FDA, J&J Reach Agreement to Produce COVID-19 Vaccines at Baltimore Plant –

FDA, J&J Reach Agreement to Produce COVID-19 Vaccines at Baltimore Plant – fr

WASHINGTON – The Food and Drug Administration and vaccine maker Johnson & Johnson plan to announce as early as Friday that contamination concerns at a COVID-19 vaccine plant in Baltimore have been resolved, paving the way for millions of additional doses.

Vaccine production at the plant operated by contract manufacturer Emergent BioSolutions Inc. was halted after unsanitary conditions led to contamination of J&J vaccines. The facility manufactured the vaccine material and finished vaccine doses for J&J and AstraZeneca PLC.

Emerging CEO Robert Kramer told a House committee last week that the company had produced enough of a key ingredient to produce more than 100 million doses of the J&J vaccine.


The company has taken corrective action and is in discussions with the FDA and J&J on the steps necessary to reopen the facility.

Johnson & Johnson said it was working with Emergent to obtain “as quickly as possible an emergency use authorization in the United States for the drug substance Covid-19 manufactured at Emergent Bayview”.

Emergent declined to comment for this article.

Authorization for emergency use of the plant to produce the COVID-19 vaccine could be made as early as Friday, US officials said. It could help fulfill President Biden’s promises to share 20 million doses of J&J, Pfizer Inc. and Moderna Inc. with the rest of the world by the end of June.

The Baltimore plant produced millions of doses that were in inventory awaiting clearance, but most are unfinished and are being placed in vials, officials said, adding that it could be months before all these doses are not ready for use.


An official said that as part of the deal to bring the plant online, the United States and J&J have tentatively agreed that around 60 million doses of the J&J vaccine manufactured at the Baltimore plant will now be allowed to be released. be used in the United States or abroad.

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JNJ JOHNSON & JOHNSON 168,76 -0,27 -0,16%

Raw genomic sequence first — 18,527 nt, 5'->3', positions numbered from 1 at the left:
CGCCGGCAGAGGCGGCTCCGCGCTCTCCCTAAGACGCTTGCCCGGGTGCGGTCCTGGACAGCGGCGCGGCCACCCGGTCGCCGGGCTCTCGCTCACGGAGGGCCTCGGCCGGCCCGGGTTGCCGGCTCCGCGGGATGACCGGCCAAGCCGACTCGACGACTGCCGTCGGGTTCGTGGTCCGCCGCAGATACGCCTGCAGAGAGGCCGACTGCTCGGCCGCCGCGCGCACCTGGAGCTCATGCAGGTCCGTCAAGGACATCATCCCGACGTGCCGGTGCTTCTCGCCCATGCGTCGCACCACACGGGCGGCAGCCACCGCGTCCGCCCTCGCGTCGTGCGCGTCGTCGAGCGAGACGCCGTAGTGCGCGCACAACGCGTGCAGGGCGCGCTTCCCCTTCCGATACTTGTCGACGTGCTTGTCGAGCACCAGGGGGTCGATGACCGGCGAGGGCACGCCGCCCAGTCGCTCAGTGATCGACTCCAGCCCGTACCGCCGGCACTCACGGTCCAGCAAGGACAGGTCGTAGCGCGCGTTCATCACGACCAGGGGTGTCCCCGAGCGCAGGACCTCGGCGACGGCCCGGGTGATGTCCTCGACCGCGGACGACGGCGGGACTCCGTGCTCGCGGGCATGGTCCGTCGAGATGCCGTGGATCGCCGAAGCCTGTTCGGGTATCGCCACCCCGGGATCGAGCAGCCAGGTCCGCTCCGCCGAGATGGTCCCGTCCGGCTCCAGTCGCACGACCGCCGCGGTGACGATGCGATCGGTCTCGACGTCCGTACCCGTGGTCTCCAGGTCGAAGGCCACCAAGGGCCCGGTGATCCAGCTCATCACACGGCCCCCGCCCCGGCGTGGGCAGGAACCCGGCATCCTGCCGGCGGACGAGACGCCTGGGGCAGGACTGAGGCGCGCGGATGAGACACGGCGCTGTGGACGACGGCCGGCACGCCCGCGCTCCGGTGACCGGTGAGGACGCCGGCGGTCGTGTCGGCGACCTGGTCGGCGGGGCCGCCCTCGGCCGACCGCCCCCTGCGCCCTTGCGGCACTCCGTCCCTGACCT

PFE PFIZER INC. 38,62 -0,30 -0,77%
AZN API ASTRAZENECA 56,89 +0,35 +0.62%
MRNA MODERN, INC. 179,54 +3,95 + 2,25%

AstraZeneca is still testing around 60 million doses, also made at the Emergent Baltimore plant, which could be the subject of another deal with the FDA in the coming weeks or perhaps still be part of it. -Here, said another official. AstraZeneca declined to comment for this article.

Doses of J&J, when completed, would be sufficient to immunize approximately 60 million people with the company’s single injection regimen. AstraZeneca doses, if they become available, are a two-dose schedule and could inoculate about half of that number of people.

An accident at the Baltimore plant led to material contamination which could have produced up to 15 million doses in January and February.

An FDA inspection of the Emergent plant in April concluded that the facility had failed to maintain clean and hygienic conditions and had failed to take appropriate action to avoid cross-contamination between the two. vaccine lines.

As part of a deal with the U.S. government, the U.S. had paid Emergent $ 271 million in monthly reservation fees to prepare to manufacture vaccines, but the government partially halted payment after learning about it. contamination, according to a note from Democratic House Select staff. Coronavirus Crisis Subcommittee.

At a subcommittee meeting last week, leaders of Emerg blamed some of the problems at its Baltimore vaccine plant on the need to produce the two different vaccines simultaneously in large quantities.

Mr Kramer said that “the acceleration of production of two new vaccines on a very large scale at the same facility is unprecedented”.


In an April 30 response to the FDA inspection report, Emergent said it decommissioned the AstraZeneca portion of its plant in the Bayview section of Baltimore and took several steps to prevent contamination of the vaccine ingredient. NOT A WORD.

He said he plans to take several corrective actions, such as repairing, cleaning and disinfecting the manufacturing plant and improving staff training at the site.

The company has committed to taking several corrective actions in May and June, all of which must be completed before fully recommencing manufacturing at the site.


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